This article was originally published on April 14th, 2018 on the Medical Cannabis Journal Website.
I’m sorry for the delay in getting this out to you’all. Ron and I were exhausted and mentally and emotionally fried after the whirlwind of the last few days. For the better part of two years, we have existed within the fear of an uncertain and terrible future. Five felonies is not a slap on the wrist. The Jefferson County DA’s office was seeking to make an example of us. We were being portrayed as organized crime. These were nothing short of racketeering charges.
What we were up against
The clinchers, as they have been, from the beginning of all of this, were the two felonies that carried 32 year maximum sentences – with 8 year mandatory minimums.. but with a potential of 64 years! If we were to be convicted of even one, our lives would have ended.
For Ron, that would have meant leaving his mother alone to face an uncertain future in her struggle with cancer, perhaps never to see her again, and abandoning the business that supported their family. After a lengthy and terrible sentence, he would return home alone, and would have lost literally everything.
For me, with my rapidly declining health, this represented a life sentence, (or perhaps more correctly, a death sentence).
There was a strong possibility that with the jury trial, we could have won. But if the jury would have left us with even 2 of the LESSER charges, we could have faced as much as 12 years in concurrent sentences. With a very conservative community like Jefferson County (Colorado) to draw for a jury, the chances of getting a complete dismissal seemed dicey at best. This past week, we faced a deadline. The door was closing on taking the one and only offer from the DA’s office. It seemed initially to be a sellout. To be a felon would mean conceding to being criminals. Being forced to confess that freely providing counsel and life-preserving cannabis oil to the terminally ill was nothing more than a crime.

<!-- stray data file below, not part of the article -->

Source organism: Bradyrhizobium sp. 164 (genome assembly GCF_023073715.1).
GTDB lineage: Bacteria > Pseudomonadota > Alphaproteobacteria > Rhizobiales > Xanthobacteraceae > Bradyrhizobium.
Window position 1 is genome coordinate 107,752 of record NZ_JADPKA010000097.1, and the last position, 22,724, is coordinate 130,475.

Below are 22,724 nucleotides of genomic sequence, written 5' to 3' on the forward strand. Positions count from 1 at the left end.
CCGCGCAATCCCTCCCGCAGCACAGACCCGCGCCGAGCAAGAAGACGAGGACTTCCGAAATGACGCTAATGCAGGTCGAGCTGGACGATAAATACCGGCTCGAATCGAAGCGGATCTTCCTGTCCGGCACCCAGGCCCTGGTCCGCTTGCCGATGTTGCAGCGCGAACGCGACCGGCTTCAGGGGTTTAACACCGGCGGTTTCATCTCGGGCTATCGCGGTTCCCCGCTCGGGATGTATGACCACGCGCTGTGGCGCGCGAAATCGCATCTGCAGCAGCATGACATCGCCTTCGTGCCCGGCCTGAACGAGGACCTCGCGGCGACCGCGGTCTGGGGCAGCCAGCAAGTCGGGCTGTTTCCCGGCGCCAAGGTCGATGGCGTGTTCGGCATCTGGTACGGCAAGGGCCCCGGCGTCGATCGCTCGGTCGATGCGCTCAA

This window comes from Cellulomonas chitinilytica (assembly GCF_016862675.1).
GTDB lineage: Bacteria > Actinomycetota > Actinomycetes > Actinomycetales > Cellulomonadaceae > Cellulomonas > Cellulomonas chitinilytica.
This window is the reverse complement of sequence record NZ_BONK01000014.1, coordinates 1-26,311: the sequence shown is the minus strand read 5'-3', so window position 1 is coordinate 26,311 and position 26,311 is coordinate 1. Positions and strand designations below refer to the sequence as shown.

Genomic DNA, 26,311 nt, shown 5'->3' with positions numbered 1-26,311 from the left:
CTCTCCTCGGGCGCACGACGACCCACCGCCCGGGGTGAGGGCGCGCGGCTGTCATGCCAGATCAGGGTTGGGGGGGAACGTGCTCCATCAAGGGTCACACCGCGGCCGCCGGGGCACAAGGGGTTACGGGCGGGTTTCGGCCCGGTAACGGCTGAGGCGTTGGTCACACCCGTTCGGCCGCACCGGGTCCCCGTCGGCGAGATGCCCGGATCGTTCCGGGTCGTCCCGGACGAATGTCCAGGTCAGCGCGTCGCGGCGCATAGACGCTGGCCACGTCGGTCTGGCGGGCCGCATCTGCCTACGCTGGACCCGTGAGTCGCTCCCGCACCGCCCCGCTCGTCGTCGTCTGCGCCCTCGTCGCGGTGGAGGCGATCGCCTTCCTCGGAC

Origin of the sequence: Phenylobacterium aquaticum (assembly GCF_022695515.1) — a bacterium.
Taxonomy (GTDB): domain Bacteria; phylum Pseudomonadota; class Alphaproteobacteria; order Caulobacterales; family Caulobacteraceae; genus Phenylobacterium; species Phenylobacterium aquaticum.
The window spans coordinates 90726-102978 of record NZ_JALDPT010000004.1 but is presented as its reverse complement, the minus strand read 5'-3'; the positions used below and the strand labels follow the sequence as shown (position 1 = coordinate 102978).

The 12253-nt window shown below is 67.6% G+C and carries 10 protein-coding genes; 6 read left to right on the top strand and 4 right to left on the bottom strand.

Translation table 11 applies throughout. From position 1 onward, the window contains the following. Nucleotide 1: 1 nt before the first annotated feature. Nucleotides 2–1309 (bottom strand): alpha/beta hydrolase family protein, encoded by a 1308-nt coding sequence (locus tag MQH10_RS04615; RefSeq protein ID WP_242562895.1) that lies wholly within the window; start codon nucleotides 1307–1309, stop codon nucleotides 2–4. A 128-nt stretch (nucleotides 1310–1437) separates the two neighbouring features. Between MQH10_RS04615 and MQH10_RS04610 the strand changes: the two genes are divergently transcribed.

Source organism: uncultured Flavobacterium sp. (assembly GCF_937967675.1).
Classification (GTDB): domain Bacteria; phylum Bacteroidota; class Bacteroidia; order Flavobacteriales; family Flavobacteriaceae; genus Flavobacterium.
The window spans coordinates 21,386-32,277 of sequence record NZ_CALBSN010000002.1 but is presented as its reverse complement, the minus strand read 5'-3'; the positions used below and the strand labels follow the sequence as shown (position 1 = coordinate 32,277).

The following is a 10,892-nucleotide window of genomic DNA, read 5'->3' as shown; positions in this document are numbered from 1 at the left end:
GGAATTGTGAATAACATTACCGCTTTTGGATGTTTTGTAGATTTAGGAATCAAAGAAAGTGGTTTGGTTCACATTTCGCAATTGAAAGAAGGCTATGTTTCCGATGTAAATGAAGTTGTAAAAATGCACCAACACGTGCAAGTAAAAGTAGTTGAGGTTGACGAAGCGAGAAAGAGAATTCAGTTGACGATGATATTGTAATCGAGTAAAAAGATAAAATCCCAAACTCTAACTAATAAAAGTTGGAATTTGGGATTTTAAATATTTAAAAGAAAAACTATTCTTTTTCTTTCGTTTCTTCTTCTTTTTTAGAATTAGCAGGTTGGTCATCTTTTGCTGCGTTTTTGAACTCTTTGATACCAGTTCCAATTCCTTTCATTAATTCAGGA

I’m ashamed at the thought of being called a criminal. Coming to the realization that I broke the law further enhances the shame. Honestly, i thought my work exemplified the purpose of Amendment 20. But the state of Colorado doesn’t see it that way. Until the shame and bigotry is washed away with REAL legalization, we will all be nothing more than criminals in the eyes of the powers that be.
What does it mean for Ron and I moving forward? Hence forth, we will be felons. We face three years probation. We will never again be able to own a firearm. (I gave up mine over ten years ago when I began this journey). We cannot drink alcohol for the duration of probation. We both consider that one a healthy challenge. We have to abide by the law of Colorado. As crippled and corrupt as it might be…that was always our intent. Ron will be able to return to California after 30 days or so to serve out his probation and resume his life. Interstate travel will be possible with permission from the court, so I will even be able to visit my family and friends back in the Midwest, with permission from the court. I may even be able to leave the country. No restrictions. And, if we keep our noses clean, after a year or so, we can be free of probation.
After nearly two years.. we’re finally… at least reasonably…free…! We continue to need your help. Court costs will still run into the thousands, along with months of travel and hotel stays to eventually resolve this deboggle.
Questions can be directed to my email, email@example.com.